The Waterloo Gallery is, of course, named after the Duke's famous victory over Napoleon at the Battle of Waterloo. A special banquet is still served annually to celebrate the date – 18 June 1815. The Duke's equestrian statue can be seen across the busy road, cloaked and watchful, the plinth guarded at each corner by an infantryman. This statue was cast from guns captured at the battle.

Gerald Wellesley, 7th Duke of Wellington, gave the house and its most important contents to the nation in 1947, but by the Wellington Museum Act 1947 the right of the family to occupy just over half the house was preserved "so long as there is a Duke of Wellington". The family apartments are now on the north side of the house, concentrated on the second floor.

Paintings collection

Correggio, orazione nell'orto, apsley house
The Agony in the Garden, Antonio da Correggio, c. 1524
El aguador de Sevilla, por Diego Velázquez
The Waterseller of Seville, Diego Velázquez, 1618–1622
Two men sitting at the table, Diego Velázquez, c. 1618
Napoleon-Canova-London JBU01
Apsley House London, Napoleon as Mars the Peacemaker statue by the Italian artist Antonio Canova of Napoleon I of France

The notable collection of 200 paintings includes 83 paintings which were acquired by the first Duke after the Battle of Vitoria, in 1813, in nowadays Vitoria-Gasteiz. The paintings were in Joseph Bonaparte's baggage train and were part of what was called 'the biggest loot in history', most of which was 'lost' in the aftermath of the battle. Lord Maryborough, brother of the duke, catalogued 165 of 'the finest paintings' to have arrived to the duke of Wellington's residence from Vitoria-Gasteiz. The Duke of Wellington decided to return the paintings, which included works from the Spanish royal collection. King Ferdinand VII of Spain answered by presenting the paintings to Wellington, as it was 'well deserved'. Not all the paintings acquired by the first Duke have been on public display. For example, in the twenty-first century three newly attributed Titians went on display for the first time having been kept in the private part of the house.

The painting collection includes work by:

American School

  • John Singleton Copley

British School

  • Sir William Beechey
  • John Burnet
  • George Dawe
  • John Hoppner
  • Edwin Landseer
  • Sir Thomas Lawrence
  • William Salter
  • Sir David Wilkie

Dutch School

  • Pieter de Hooch
  • Jan van Huysum
  • Nicolaes Maes
  • Willem van Mieris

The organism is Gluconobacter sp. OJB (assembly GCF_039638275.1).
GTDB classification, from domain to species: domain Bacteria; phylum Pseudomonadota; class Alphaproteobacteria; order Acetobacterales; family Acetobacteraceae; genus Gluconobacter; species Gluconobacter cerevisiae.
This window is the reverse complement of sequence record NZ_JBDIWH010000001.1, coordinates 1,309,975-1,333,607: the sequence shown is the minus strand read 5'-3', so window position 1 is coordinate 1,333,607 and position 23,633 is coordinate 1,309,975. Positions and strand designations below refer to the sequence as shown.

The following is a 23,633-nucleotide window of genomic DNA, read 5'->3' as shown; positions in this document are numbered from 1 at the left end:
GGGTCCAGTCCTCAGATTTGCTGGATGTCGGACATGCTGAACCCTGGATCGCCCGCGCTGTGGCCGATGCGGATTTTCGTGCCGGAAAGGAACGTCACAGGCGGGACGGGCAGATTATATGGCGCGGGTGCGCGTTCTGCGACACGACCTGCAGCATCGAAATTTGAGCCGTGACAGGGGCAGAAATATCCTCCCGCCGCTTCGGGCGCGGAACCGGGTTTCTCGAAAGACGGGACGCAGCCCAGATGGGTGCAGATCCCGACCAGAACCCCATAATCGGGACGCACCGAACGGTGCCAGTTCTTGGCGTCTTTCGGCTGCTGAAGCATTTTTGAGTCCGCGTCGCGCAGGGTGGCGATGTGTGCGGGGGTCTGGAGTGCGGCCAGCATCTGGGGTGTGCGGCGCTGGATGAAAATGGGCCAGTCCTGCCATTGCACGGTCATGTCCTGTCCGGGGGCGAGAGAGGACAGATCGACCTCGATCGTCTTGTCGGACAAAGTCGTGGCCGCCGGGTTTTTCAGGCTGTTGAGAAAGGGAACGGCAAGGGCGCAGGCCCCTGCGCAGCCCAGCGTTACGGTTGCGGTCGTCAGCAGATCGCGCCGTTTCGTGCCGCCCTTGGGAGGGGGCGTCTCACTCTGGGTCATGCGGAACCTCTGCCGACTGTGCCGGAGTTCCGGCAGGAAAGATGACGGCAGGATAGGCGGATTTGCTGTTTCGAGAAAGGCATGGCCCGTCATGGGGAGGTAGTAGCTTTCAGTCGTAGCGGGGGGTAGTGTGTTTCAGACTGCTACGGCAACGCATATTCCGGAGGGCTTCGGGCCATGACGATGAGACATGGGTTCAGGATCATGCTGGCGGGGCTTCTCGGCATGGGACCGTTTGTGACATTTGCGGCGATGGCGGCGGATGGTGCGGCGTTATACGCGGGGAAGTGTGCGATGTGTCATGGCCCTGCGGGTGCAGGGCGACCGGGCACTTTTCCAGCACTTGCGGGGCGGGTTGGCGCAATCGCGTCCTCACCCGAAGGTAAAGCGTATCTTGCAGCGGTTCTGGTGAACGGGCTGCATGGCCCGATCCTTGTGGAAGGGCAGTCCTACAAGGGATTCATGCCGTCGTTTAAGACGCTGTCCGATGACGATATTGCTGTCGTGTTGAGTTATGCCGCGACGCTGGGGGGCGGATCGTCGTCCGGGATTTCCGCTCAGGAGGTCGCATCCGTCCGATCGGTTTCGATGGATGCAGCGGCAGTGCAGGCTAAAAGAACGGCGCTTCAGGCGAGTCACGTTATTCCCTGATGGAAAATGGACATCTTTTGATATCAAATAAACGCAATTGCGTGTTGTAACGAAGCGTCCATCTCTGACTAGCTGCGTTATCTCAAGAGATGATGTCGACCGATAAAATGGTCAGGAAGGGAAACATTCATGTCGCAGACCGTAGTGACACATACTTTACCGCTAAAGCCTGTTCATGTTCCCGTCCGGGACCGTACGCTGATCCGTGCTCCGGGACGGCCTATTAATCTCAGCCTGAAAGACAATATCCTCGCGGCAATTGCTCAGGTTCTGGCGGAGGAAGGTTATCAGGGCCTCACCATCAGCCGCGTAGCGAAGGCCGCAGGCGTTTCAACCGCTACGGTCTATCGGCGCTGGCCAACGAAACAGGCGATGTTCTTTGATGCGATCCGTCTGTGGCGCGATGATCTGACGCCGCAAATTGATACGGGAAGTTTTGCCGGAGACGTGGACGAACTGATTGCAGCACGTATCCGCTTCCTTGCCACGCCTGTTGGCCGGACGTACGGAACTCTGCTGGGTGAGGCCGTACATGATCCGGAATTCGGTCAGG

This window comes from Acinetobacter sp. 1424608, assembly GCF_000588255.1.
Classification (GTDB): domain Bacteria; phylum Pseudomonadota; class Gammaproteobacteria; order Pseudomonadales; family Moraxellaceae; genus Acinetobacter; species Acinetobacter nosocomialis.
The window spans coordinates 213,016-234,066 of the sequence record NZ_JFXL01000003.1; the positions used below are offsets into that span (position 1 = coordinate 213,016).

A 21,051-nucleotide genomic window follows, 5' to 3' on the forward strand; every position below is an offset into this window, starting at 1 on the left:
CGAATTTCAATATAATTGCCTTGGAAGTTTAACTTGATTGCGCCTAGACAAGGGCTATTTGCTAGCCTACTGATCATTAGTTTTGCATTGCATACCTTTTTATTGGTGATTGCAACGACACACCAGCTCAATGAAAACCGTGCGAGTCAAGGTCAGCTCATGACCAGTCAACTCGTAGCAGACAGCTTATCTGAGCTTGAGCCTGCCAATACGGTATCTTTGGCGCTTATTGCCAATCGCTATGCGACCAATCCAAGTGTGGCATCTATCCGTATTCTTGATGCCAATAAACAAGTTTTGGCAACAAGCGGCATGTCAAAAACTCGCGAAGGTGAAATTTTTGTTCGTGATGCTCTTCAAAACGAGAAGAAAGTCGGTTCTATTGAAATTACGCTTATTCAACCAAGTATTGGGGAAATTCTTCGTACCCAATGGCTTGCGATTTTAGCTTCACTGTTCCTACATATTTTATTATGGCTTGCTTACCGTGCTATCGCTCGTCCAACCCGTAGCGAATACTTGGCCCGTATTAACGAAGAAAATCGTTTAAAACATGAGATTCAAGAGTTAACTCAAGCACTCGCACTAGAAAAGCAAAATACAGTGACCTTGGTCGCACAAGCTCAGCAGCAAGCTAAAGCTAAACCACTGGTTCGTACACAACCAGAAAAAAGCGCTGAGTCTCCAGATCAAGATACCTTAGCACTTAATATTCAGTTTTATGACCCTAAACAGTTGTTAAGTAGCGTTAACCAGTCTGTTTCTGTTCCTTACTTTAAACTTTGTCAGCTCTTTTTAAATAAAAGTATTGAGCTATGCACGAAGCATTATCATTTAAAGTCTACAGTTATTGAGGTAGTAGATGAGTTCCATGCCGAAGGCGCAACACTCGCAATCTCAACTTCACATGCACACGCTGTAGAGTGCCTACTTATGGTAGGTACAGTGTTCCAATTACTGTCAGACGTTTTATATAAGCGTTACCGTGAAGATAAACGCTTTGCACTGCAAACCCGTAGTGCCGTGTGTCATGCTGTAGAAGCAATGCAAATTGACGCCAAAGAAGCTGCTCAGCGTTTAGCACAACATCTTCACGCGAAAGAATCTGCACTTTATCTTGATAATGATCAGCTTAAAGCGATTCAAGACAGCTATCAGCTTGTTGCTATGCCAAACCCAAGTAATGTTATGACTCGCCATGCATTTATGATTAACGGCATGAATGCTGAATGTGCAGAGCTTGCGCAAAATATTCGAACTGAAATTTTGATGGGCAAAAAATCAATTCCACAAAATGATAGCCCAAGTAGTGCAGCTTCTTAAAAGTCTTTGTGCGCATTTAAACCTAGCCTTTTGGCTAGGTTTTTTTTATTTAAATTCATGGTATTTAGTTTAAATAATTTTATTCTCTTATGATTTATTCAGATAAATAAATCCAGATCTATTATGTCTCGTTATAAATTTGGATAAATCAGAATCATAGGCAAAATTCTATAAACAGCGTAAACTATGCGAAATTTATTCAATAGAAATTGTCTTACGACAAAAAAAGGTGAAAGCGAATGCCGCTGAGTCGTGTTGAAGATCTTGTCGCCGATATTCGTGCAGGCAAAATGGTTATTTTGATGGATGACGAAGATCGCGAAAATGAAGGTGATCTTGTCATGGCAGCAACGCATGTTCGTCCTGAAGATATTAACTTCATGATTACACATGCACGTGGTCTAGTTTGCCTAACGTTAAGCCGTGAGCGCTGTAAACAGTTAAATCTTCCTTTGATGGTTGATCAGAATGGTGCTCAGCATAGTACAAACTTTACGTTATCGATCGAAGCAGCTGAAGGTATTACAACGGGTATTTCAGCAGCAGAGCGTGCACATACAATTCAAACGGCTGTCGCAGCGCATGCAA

• Antonis Mor
  • Aernout van der Neer
  • Adriaen van Ostade
  • Cornelius van Poelenburgh
  • Jan Steen
  • Willem van de Velde the Younger
  • Jan Victors

Flemish School

  • Paul Brill
  • Adriaen Brouwer
  • Jan Brueghel the Elder
  • Anthony van Dyck
  • Antony Francis van der Meulen
  • Rubens
  • David Teniers the Younger

French School

  • Claude Lorrain
  • Claude-Joseph Vernet

German School

Italian School

  • Leandro Bassano
  • Cecco del Caravaggio
  • Giuseppe Cesari
  • Carlo Cignani
  • Antonio da Correggio
  • Luca Giordano
  • Antiveduto Grammatica
  • Guercino
  • Giovanni Paolo Panini
  • Guido Reni
  • Giulio Romano
  • Salvator Rosa
  • Francesco Trevisani
  • Marcello Venusti

Spanish School

The 1st Duke received many gifts from European continental rulers that are displayed in the House:

  • A pair of large candelabra of Siberian porphyry, ormolu & Malachite centre and two side tables, presented by Nicholas I of Russia.
  • A pair of Swedish porphyry urns, from King Charles XIV John of Sweden.
  • A dinner service of Berlin porcelain, from Frederick William III of Prussia.
  • The Egyptian revival decorative arts dinner service of Sèvres porcelain, from Louis XVIII of France.
  • The silver and silver-gilt Portuguese service of over a thousand pieces, from the Portuguese Council of Regency.
  • The Saxon Service of Meissen porcelain, from Frederick Augustus I of Saxony.
  • Seven marshal's batons from various European continental rulers (and another three from the British). Nine of them are on display at Aspley House (the Russian baton was stolen in the 1960s).

The Duke's uniform and other memorabilia may be seen in the basement.